Walmart adds change to gun sales policy after move by Dick's Sporting Goods

EMBED </>More Videos

Dick's sporting goods not sellling assault-style weapons

Walmart says it will now require anyone trying to buy firearms and ammunition from stores to be 21 years old or older.

Late Wednesday, the largest retailer in the U.S. cited recent events in reviewing its firearms sales policy.

"Going forward, we are raising the age restriction for purchase of firearms and ammunition to 21 years of age," Walmart said in a statement. "We will update our processes as quickly as possible to implement this change."

The Bentonville, Arkansas-based company also re-stated its 2015 decision to end sales of "modern sporting rifles, including the AR-15." It said other accessories including bump stocks and high-capacity magazines are not sold at Walmart stores.

The rest of Walmart's statement:

We have a process to monitor our eCommerce marketplace and ensure our policies are applied. We take seriously our obligation to be a responsible seller of firearms and go beyond Federal law by requiring customers to pass a background check before purchasing any firearm. The law would allow the sale of a firearm if no response to a background check request has been received within three business days, but our policy prohibits the sale until an approval is given. We are also removing items from our website resembling assault-style rifles, including nonlethal airsoft guns and toys. Our heritage as a company has always been in serving sportsmen and hunters, and we will continue to do so in a responsible way.

Walmart's decision follows a change in policy at Dick's Sporting Goods. Also on Wednesday, the chairman and CEO of the sporting retailer announced that the chain will no longer sell assault-style rifles and high capacity magazines.

In an open letter, Ed Stack said the nation's largest sporting goods retailer will stop selling certain weapons, and will not sell firearms to anyone under age 21.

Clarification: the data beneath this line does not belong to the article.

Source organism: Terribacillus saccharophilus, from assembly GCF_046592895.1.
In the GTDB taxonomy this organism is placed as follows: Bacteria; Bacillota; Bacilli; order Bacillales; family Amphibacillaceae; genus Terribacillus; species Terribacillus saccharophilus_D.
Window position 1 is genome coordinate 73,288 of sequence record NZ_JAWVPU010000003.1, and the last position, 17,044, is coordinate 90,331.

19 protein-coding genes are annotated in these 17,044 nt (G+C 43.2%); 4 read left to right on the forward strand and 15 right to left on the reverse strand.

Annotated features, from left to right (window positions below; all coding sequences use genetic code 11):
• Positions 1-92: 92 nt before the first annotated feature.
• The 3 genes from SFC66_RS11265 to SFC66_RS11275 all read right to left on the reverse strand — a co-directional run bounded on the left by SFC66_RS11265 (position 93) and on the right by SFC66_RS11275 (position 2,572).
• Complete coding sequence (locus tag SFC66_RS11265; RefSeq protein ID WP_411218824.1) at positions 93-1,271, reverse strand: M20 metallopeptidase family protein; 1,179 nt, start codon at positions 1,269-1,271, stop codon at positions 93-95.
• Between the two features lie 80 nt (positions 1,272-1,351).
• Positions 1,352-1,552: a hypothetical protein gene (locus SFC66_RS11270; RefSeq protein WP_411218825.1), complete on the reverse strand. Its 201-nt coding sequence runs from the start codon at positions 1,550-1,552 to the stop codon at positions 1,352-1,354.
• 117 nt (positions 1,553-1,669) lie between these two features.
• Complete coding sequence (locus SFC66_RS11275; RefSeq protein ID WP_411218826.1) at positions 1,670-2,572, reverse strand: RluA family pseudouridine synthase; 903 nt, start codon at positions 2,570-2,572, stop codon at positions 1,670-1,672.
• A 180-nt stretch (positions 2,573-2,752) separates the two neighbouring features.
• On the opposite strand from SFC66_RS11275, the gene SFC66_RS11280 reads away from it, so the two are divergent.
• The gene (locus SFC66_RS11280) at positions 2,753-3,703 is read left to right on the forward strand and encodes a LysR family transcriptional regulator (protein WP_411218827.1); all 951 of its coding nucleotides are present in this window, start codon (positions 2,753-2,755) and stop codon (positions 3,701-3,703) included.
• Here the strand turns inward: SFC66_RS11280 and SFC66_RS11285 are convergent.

"We looked at what happened down in Parkland and we were so disturbed and saddened by what happened, we felt we needed to do something," Stack said in an interview on 'Good Morning America.' "So we've decided not to sell these assault weapons any longer in any of our stores."



The new measures go into effect today. Aside from Dick's, the Pittsburgh-based, publicly traded company also operates stores under the Gold Galaxy, Field & Stream, True Runner and Chelsea Collective banners.

Dick's announced a temporary suspension of assault-style rifles from its stores after the 2012 shooting at Sandy Hook Elementary School in Newtown, Conn., that killed 26 elementary school students and educators.

Assault-style rifles were later sold in the company's Field & Stream stores, according to Stack.

"We're taking these guns out of all of our stores permanently," Stack announced.

ABC13 reached out to several major sporting goods stores to find out if they're planning any changes to gun sales.

Academy Sport + Outdoors sent in a statement. In it, they did not mention plans to discontinue the sale of any certain weapon but did say they support legislation to strengthen background checks.

"We serve a broad base of customers, and outdoor sports, including hunting and shooting sports, are an important tradition and recreational activity for many of our customers and their families. We are strongly committed to ensuring the legal, safe and responsible transfer of firearms. We follow all applicable regulations relating to the sale of firearms and regularly review our internal policies and processes to ensure our legal and responsible sale of firearms and encourage safe usage and ownership. As a Federal Firearms Licensee, we support the Fix NICS Bill to strengthen the background check system and require greater compliance with the law."-Academy Sports + Outdoors

We also reached out to Bass Pro, which owns Cabelas, and they did not return our calls or emails.

Governor Greg Abbott even weighed in.

"Businesses are free to choose which pathway they want to go and if that's the pathway Dick's wants to use then that's the pathway they're going to go down," said Governor Greg Abbott, (R)-Texas.

The gun debate has taken center stage in the wake of the Feb. 14 massacre at Stoneman Douglas High School in Parkland, Florida. A gunman armed with an AR-15 style semi-automatic rifle and multiple magazines killed 17 people and wounded 14 others.

Related Topics:
gun violencegunsparkland school shootingu.s. & world
(Copyright ©2018 KTRK-TV. All Rights Reserved.)